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Identity Theft

What is identity theft?
Identity theft essentially involves a fraudster stealing or using the identity of another person (or of a business) and using that information to comit fraudulent transactions and activities. All that a fraudster needs to impersonate you are the following personal information:
• Your name
• Your address
• Your date of birth
• Your social insurance number
• Your mother’s maiden name

With such information, a fraudster can then conduct fraudulent transactions such as opening bank accounts, apply for credit products such as credit cards, and loans, obtain cellular phone service, purchase automobiles, and the list goes on.

How can I prevent myself from being a Victim?

  • Sign credit cards once you receive it.
  • Destroy all credit cards once they have become expired or if you do not use them.
  • Carry only the identification information and credit cards that you need. Do not carry your social insurance card around; leave it in a secure place.
  • Pay attention to your billing cycles and follow up with your creditors and utility companies if your bills do not arrive on time.
  • Carefully, check all of your credit card statements. If you notice a charge on your statement you do not recognize or are missing statements, contact your credit card company immediately.
  • Destroy all sensitive paperwork you no longer need, such as bank machine receipts, receipts from credit card purchases, utility bills, and any document that contains personal and/or financial information such as pay stubs. Destroy pre-approved credit cards before disposing the offer letter.
  • Secure all personal information in your home or office so that is is not accessible to anyone else.
  • Do not give personal information out over the phone, through the mail, or over the Internet unless you are the one who initiated the contact and know the person or organization with whom you are dealing.
  • Password-protect your credit card, bank, and phone accounts so that nobody can access those accounts or make changes to them. Also, do not keep a written record of your PIN number, social insurance, or computer passwords where an identity thief can easily find them. Do not carry such information in your purse or wallet.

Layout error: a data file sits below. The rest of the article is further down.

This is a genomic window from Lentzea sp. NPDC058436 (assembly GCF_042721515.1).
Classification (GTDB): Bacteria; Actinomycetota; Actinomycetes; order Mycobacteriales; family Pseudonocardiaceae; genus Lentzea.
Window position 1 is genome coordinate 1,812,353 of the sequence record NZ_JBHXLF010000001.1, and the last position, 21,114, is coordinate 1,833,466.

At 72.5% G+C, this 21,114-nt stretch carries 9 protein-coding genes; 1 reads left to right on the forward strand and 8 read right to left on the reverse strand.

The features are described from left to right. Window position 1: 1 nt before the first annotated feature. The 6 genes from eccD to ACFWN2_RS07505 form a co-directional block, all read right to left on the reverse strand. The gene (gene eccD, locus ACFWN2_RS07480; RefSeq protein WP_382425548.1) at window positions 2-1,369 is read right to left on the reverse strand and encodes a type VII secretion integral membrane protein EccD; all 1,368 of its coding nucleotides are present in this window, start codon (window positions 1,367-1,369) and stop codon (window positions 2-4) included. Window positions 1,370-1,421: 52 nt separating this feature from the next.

• Order a copy of your credit report from the major credit reporting agencies at least once every year. Pay particular attention at any unauthorized credit inquiries and accounts opened.
  • Keep all unused Cheques in a secure location.
  • Key in personal identification numbers privately when you use direct purchase terminals, bank machines, or telephones.
     

What to do if your identity is stolen
Should you find out that you are a victim of identity theft, there are three critical steps that should be initiated immediately.

Step One: Contact your bank and credit card company to verify that no unauthorized activity has taken place.

Step Two: Contact the two major credit bureaux in Canada – TransUnion and Equifax – to alert them of the situation. They are then able to place notes on your file which will inform potential credit grantors of the situation. Credit grantors will then scrutinize your identity before granting credit to you or someone purporting to be you.

Step Three: Contact the local police department and make a statement about the situation. This may prove useful in defending yourself against debts incurred by a fraudster purporting to be you.

How do I know if I am a victim of identity theft

  • One of your creditors informs you that they have received an application for credit with your name, address and/or Social Insurance Number.
  • Telephone calls or letters state that you have been approved or declined by a creditor to which you never applied
  • Telephone calls from merchants or your credit card company stating that they have received an order from you and are calling to verify the authenticity of the order.
  • You no longer receive your credit card statements or you notice pieces of mail are no longer delivered to you.
  • Your credit card statement includes unusual purchases.
  • A collection agency informs you they are collecting for a defaulted account that has been established with your identity but not opened by you.
  • Emails from financial institutions or online payment service stop arriving or alert you of suspicious activity or of transactions you have not authorized.
     

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